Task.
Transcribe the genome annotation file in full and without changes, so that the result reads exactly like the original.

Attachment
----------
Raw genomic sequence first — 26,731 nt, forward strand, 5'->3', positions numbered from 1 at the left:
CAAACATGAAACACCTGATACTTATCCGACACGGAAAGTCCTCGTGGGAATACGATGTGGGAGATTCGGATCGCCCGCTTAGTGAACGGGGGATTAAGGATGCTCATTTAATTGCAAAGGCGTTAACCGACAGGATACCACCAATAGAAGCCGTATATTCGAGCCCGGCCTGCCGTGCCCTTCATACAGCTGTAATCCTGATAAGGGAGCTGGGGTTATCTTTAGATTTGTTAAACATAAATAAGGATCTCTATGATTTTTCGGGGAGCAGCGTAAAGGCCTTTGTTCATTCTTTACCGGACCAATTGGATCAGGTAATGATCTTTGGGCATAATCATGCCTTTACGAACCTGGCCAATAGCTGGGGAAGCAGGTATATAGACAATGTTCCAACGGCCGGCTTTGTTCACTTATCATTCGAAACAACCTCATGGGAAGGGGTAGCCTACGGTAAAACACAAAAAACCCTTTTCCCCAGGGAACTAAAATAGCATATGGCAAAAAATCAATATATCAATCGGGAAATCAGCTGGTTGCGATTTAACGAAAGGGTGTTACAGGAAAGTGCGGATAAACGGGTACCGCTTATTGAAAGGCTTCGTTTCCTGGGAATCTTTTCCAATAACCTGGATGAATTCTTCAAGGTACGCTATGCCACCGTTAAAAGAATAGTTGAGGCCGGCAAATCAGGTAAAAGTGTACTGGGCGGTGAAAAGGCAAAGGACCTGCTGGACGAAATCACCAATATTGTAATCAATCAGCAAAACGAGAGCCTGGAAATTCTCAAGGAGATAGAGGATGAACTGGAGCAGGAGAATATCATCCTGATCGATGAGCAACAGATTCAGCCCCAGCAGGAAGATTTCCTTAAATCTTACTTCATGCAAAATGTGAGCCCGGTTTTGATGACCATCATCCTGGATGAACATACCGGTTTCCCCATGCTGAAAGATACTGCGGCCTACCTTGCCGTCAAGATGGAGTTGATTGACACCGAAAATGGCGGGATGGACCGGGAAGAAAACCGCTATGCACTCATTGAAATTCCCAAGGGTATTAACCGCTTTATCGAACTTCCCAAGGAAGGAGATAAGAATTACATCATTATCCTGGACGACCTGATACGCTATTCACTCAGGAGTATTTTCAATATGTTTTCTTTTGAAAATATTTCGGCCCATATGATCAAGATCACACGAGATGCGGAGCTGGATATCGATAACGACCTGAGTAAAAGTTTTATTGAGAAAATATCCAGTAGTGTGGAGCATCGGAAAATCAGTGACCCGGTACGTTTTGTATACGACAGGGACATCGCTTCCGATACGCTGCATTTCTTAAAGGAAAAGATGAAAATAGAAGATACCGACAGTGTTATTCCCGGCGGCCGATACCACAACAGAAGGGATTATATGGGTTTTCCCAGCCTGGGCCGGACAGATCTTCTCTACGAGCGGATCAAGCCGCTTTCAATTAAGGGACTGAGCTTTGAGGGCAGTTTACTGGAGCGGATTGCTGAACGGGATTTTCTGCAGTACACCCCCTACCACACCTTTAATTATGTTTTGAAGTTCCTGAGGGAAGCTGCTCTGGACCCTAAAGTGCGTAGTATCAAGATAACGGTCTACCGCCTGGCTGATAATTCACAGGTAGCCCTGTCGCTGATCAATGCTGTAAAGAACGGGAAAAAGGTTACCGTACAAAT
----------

Raw genomic sequence first — 26,731 nt, forward strand, 5'->3', positions numbered from 1 at the left:
CAAACATGAAACACCTGATACTTATCCGACACGGAAAGTCCTCGTGGGAATACGATGTGGGAGATTCGGATCGCCCGCTTAGTGAACGGGGGATTAAGGATGCTCATTTAATTGCAAAGGCGTTAACCGACAGGATACCACCAATAGAAGCCGTATATTCGAGCCCGGCCTGCCGTGCCCTTCATACAGCTGTAATCCTGATAAGGGAGCTGGGGTTATCTTTAGATTTGTTAAACATAAATAAGGATCTCTATGATTTTTCGGGGAGCAGCGTAAAGGCCTTTGTTCATTCTTTACCGGACCAATTGGATCAGGTAATGATCTTTGGGCATAATCATGCCTTTACGAACCTGGCCAATAGCTGGGGAAGCAGGTATATAGACAATGTTCCAACGGCCGGCTTTGTTCACTTATCATTCGAAACAACCTCATGGGAAGGGGTAGCCTACGGTAAAACACAAAAAACCCTTTTCCCCAGGGAACTAAAATAGCATATGGCAAAAAATCAATATATCAATCGGGAAATCAGCTGGTTGCGATTTAACGAAAGGGTGTTACAGGAAAGTGCGGATAAACGGGTACCGCTTATTGAAAGGCTTCGTTTCCTGGGAATCTTTTCCAATAACCTGGATGAATTCTTCAAGGTACGCTATGCCACCGTTAAAAGAATAGTTGAGGCCGGCAAATCAGGTAAAAGTGTACTGGGCGGTGAAAAGGCAAAGGACCTGCTGGACGAAATCACCAATATTGTAATCAATCAGCAAAACGAGAGCCTGGAAATTCTCAAGGAGATAGAGGATGAACTGGAGCAGGAGAATATCATCCTGATCGATGAGCAACAGATTCAGCCCCAGCAGGAAGATTTCCTTAAATCTTACTTCATGCAAAATGTGAGCCCGGTTTTGATGACCATCATCCTGGATGAACATACCGGTTTCCCCATGCTGAAAGATACTGCGGCCTACCTTGCCGTCAAGATGGAGTTGATTGACACCGAAAATGGCGGGATGGACCGGGAAGAAAACCGCTATGCACTCATTGAAATTCCCAAGGGTATTAACCGCTTTATCGAACTTCCCAAGGAAGGAGATAAGAATTACATCATTATCCTGGACGACCTGATACGCTATTCACTCAGGAGTATTTTCAATATGTTTTCTTTTGAAAATATTTCGGCCCATATGATCAAGATCACACGAGATGCGGAGCTGGATATCGATAACGACCTGAGTAAAAGTTTTATTGAGAAAATATCCAGTAGTGTGGAGCATCGGAAAATCAGTGACCCGGTACGTTTTGTATACGACAGGGACATCGCTTCCGATACGCTGCATTTCTTAAAGGAAAAGATGAAAATAGAAGATACCGACAGTGTTATTCCCGGCGGCCGATACCACAACAGAAGGGATTATATGGGTTTTCCCAGCCTGGGCCGGACAGATCTTCTCTACGAGCGGATCAAGCCGCTTTCAATTAAGGGACTGAGCTTTGAGGGCAGTTTACTGGAGCGGATTGCTGAACGGGATTTTCTGCAGTACACCCCCTACCACACCTTTAATTATGTTTTGAAGTTCCTGAGGGAAGCTGCTCTGGACCCTAAAGTGCGTAGTATCAAGATAACGGTCTACCGCCTGGCTGATAATTCACAGGTAGCCCTGTCGCTGATCAATGCTGTAAAGAACGGGAAAAAGGTTACCGTACAAAT